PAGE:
Though the weather outside may be implying otherwise, summer is in fact fast approaching, bringing with it the long awaited festival season! Here’s our guide to a few eco festivals who are doing their bit to be ‘green’.
We’ll start with the Green Gathering, 1st-4th August 2013. Held in Chepstow in Wales, this small yet cosy festival focuses on the key topic of educating people on how to become sustainable.
Shane Collins, one of the festival’s Directors said: “We have pioneered running festivals using only renewable energy. We provide a powerful example of thousands of people thriving in a field using no fossil fuels and producing no carbon dioxide. Our main output is lots of music, speakers, workshops and poets.”
Formed in the early 80’s, this family friendly gathering encourages others to be environmentally and ethically conscious, with key speakers from the Green movement and debates in their Green Forum venue.
Now let’s have a look at Latitude Festival, 18th- 21st July 2013. Located in Henham Park in Southwold, this bigger event – about to host it’s eighth festival – is growing both in size and reputation. From information provided by organisers at the festival, the most notable ‘green’ effort by them is their recycling initiatives. For example, ‘Camper’s Waste Kits’ are provided for festival-goers on arrival, containing a clear bag for recycling and a biodegradable bag for compostables.
There’s more – the festival concentrates on encouraging sustainable travel to and from the event, with those who opt into their ‘goCarShare’ scheme getting the chance to win tickets to the festival next year.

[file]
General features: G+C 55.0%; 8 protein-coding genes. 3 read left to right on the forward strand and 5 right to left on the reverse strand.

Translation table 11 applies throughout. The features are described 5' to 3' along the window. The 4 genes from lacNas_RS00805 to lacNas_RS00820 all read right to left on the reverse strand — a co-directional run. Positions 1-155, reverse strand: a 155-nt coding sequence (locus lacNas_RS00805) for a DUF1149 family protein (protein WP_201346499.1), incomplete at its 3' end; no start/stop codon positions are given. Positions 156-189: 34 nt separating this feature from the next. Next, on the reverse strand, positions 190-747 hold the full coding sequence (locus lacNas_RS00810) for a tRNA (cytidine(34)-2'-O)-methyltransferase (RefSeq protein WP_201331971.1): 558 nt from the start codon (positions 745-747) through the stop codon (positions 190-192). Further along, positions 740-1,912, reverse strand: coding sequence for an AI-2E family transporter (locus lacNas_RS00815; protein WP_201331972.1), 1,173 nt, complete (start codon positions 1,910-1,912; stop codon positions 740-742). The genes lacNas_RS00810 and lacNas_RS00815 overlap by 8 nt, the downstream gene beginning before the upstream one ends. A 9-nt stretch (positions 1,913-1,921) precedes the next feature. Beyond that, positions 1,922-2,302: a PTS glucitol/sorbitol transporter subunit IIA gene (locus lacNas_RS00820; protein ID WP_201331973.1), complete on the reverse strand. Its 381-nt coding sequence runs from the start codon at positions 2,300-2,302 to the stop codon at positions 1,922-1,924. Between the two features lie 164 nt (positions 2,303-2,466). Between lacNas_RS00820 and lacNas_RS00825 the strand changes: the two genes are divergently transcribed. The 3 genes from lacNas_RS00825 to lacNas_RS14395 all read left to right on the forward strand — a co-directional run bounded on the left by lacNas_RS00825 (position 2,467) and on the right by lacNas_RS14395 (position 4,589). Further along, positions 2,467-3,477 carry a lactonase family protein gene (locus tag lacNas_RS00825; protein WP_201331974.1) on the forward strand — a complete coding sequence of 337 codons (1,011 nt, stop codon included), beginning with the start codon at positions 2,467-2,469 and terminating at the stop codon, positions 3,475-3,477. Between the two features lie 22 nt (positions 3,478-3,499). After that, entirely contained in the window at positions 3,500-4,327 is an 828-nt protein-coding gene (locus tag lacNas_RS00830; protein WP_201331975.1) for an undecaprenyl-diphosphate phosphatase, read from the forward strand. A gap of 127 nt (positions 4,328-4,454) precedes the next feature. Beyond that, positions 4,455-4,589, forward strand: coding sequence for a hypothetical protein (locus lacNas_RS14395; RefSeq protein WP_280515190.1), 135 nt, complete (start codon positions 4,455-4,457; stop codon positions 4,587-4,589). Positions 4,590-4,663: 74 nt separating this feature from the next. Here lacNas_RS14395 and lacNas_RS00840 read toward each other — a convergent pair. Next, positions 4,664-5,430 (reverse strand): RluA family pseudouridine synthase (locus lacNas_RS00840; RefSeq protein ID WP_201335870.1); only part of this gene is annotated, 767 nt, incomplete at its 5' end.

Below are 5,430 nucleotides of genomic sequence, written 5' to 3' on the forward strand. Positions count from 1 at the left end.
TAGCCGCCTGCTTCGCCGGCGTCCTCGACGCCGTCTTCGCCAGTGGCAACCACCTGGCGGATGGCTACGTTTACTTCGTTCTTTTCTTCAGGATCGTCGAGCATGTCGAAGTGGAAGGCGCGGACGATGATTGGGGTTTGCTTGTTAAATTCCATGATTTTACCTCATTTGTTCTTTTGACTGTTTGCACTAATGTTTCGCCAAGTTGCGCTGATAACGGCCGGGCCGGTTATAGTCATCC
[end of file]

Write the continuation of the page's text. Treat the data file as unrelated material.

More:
Latitude also received a top industry certification for its environmental achievements last year, as well as using bio-diesel to run the onsite generators and they’re currently working on hybrid solutions such as solar power.
Glastonbury, 26th-30th June 2013 – now this is one festival that doesn’t really need much of an introduction. Well, for those who’ve missed it or have been living under a rock, this iconic event is set to make a return after having a break since 2011. Started in 1970, the festival has since evolved from it’s hippy roots to offer more of a mainstream event, providing big names but remaining conscious still of its carbon footprint.
The event also conducts a ‘Love the Farm, Leave No Trace’ campaign encouraging attendees to take their tents home with them and to be aware of the rubbish they’re producing throughout the weekend.
Lucy Smith, the festival’s ‘Green Issues’ coordinator, said: “As one of the largest music festivals in the world Glastonbury festival has a responsibility to reduce its environmental impact. We want to keep increasing the numbers of people that come by public transport each year, invest in alternative technologies, reduce the transportation of water, sewage and rubbish, and use energy saving technology to help the event become more sustainable.”
All that’s left is to pack your waterproofs and wellies, and welcome sunshine and cider…but remember to recycle those cans! Happy eco festival going!
Rebecca is currently studying journalism in Lincoln. As a proud ‘chippy’ – child of a hippy – she’s always been interested in environmental issues.